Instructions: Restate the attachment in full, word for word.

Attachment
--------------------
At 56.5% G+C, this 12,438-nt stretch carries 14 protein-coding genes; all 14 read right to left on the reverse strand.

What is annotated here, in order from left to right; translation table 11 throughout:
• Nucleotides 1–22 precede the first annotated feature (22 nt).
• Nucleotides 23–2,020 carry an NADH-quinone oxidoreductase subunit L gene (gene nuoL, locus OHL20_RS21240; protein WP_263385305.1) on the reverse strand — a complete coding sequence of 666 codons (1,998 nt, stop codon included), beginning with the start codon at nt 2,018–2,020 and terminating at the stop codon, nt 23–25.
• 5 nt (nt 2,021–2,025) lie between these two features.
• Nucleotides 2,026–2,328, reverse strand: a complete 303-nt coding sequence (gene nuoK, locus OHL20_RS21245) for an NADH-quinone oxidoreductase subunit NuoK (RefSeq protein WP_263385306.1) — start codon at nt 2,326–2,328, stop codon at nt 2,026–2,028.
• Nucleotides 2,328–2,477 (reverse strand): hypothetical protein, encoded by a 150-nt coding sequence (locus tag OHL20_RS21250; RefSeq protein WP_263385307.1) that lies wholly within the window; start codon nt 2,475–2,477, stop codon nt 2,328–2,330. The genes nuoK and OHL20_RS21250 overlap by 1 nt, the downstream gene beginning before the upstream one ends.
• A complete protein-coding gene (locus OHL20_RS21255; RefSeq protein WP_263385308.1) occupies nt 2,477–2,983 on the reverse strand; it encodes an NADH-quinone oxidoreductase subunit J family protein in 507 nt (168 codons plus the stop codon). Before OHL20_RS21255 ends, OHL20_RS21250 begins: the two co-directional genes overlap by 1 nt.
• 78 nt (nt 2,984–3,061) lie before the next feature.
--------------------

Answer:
At 56.5% G+C, this 12,438-nt stretch carries 14 protein-coding genes; all 14 read right to left on the reverse strand.

What is annotated here, in order from left to right; translation table 11 throughout:
• Nucleotides 1–22 precede the first annotated feature (22 nt).
• Nucleotides 23–2,020 carry an NADH-quinone oxidoreductase subunit L gene (gene nuoL, locus OHL20_RS21240; protein WP_263385305.1) on the reverse strand — a complete coding sequence of 666 codons (1,998 nt, stop codon included), beginning with the start codon at nt 2,018–2,020 and terminating at the stop codon, nt 23–25.
• 5 nt (nt 2,021–2,025) lie between these two features.
• Nucleotides 2,026–2,328, reverse strand: a complete 303-nt coding sequence (gene nuoK, locus OHL20_RS21245) for an NADH-quinone oxidoreductase subunit NuoK (RefSeq protein WP_263385306.1) — start codon at nt 2,326–2,328, stop codon at nt 2,026–2,028.
• Nucleotides 2,328–2,477 (reverse strand): hypothetical protein, encoded by a 150-nt coding sequence (locus tag OHL20_RS21250; RefSeq protein WP_263385307.1) that lies wholly within the window; start codon nt 2,475–2,477, stop codon nt 2,328–2,330. The genes nuoK and OHL20_RS21250 overlap by 1 nt, the downstream gene beginning before the upstream one ends.
• A complete protein-coding gene (locus OHL20_RS21255; RefSeq protein WP_263385308.1) occupies nt 2,477–2,983 on the reverse strand; it encodes an NADH-quinone oxidoreductase subunit J family protein in 507 nt (168 codons plus the stop codon). Before OHL20_RS21255 ends, OHL20_RS21250 begins: the two co-directional genes overlap by 1 nt.
• 78 nt (nt 2,984–3,061) lie before the next feature.